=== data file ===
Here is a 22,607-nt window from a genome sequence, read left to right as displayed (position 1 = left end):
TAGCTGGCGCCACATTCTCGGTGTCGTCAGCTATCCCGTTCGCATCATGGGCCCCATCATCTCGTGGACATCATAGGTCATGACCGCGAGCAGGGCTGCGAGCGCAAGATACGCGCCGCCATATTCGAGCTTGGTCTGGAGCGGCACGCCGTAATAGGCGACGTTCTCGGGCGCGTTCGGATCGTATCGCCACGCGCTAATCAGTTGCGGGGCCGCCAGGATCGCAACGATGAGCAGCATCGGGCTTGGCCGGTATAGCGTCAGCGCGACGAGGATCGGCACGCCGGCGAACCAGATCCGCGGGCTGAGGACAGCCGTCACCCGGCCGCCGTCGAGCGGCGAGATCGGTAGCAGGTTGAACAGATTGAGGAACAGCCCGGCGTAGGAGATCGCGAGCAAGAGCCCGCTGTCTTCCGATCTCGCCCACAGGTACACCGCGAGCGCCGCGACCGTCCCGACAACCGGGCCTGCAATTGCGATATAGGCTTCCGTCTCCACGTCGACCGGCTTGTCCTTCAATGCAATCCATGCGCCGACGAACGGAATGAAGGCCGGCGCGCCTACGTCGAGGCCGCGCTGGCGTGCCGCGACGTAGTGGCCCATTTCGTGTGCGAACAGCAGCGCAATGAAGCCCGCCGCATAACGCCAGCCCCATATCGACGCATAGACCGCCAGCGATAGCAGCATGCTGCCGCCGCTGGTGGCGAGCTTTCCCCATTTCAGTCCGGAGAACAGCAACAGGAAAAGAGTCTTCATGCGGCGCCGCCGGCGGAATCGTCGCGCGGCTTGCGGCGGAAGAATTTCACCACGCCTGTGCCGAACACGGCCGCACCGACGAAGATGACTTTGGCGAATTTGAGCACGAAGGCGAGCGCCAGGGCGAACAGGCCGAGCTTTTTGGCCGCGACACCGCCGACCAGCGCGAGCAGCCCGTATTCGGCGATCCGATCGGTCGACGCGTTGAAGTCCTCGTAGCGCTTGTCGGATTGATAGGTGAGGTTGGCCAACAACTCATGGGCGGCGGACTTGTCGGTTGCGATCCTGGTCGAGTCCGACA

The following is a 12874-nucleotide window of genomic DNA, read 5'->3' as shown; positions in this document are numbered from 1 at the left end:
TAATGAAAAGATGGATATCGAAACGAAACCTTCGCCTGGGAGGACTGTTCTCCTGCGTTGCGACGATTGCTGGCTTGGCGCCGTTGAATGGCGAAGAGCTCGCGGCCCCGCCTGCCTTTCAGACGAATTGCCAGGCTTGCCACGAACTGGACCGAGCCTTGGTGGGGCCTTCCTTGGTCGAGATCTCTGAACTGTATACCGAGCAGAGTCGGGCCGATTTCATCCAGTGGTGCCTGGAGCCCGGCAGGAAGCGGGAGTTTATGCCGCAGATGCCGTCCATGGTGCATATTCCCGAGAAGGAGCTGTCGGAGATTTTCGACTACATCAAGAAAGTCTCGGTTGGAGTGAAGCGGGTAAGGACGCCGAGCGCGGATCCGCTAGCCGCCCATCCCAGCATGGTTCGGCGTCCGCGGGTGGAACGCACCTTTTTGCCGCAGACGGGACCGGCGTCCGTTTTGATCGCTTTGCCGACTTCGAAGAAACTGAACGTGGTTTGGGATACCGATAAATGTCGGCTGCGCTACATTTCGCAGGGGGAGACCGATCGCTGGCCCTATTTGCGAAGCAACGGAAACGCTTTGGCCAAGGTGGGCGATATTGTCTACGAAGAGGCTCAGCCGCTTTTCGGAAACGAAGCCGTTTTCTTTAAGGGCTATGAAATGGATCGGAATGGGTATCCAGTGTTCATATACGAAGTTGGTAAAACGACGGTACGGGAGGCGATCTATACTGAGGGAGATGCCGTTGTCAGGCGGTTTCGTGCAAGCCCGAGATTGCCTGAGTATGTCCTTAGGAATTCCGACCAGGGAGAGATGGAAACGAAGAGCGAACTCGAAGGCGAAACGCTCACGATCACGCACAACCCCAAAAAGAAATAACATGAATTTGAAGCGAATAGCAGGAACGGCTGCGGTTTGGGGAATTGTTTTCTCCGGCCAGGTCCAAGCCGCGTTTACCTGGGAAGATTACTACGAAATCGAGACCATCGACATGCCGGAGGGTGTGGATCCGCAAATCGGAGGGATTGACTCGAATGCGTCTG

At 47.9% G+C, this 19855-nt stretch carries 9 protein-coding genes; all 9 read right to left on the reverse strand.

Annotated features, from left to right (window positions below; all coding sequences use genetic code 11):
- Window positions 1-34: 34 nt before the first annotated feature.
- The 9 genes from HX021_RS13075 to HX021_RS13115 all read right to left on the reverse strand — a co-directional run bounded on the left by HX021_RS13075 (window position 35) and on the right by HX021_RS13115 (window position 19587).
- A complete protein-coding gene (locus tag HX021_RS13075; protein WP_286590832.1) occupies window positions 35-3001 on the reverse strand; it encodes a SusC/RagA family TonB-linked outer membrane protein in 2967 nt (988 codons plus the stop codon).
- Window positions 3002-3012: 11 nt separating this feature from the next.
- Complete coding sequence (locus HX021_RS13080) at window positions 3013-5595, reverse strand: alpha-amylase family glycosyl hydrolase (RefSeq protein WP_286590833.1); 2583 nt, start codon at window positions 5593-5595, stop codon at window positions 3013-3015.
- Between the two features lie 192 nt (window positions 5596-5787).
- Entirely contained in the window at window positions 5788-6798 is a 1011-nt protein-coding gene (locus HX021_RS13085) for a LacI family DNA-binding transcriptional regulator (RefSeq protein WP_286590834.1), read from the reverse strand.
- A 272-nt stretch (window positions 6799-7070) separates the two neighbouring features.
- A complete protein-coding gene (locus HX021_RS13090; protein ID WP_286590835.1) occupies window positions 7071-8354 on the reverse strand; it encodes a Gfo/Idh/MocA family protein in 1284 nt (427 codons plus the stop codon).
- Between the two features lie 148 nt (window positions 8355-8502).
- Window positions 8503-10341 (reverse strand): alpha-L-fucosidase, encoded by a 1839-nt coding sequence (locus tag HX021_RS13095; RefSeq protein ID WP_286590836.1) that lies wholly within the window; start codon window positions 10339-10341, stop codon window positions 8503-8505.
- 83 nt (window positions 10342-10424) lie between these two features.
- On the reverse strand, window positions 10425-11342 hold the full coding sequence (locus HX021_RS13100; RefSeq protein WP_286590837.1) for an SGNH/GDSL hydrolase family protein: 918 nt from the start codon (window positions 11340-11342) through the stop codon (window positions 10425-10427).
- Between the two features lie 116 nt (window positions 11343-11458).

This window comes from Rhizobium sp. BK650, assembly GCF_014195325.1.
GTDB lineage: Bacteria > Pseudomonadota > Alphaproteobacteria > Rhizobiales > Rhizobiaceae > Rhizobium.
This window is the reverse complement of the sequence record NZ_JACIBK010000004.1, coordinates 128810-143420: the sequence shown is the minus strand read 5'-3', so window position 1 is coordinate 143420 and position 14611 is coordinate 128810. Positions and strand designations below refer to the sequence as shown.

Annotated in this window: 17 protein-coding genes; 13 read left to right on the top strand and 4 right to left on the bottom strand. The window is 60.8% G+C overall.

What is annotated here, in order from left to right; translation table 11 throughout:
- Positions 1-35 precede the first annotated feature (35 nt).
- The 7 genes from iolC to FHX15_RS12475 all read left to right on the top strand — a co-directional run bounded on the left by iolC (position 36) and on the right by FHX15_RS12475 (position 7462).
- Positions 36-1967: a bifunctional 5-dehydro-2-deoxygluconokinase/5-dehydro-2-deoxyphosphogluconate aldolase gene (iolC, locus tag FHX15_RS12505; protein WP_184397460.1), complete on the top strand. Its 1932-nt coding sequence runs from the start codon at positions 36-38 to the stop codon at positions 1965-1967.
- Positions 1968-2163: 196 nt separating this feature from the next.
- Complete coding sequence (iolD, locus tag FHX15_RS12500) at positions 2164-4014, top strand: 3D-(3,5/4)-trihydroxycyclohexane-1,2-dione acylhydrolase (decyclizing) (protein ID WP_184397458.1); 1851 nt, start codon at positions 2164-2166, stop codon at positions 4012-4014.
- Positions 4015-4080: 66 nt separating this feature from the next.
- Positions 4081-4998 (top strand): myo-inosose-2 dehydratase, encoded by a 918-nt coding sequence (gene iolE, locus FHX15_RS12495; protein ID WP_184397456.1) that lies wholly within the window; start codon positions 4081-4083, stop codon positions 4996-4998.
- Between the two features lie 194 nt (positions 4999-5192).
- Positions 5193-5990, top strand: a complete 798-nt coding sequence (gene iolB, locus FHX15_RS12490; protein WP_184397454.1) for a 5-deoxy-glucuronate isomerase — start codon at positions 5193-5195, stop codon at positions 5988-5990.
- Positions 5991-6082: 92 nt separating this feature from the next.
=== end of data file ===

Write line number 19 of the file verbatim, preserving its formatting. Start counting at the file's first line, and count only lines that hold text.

- On the reverse strand, window positions 10425-11342 hold the full coding sequence (locus HX021_RS13100; RefSeq protein WP_286590837.1) for an SGNH/GDSL hydrolase family protein: 918 nt from the start codon (window positions 11340-11342) through the stop codon (window positions 10425-10427).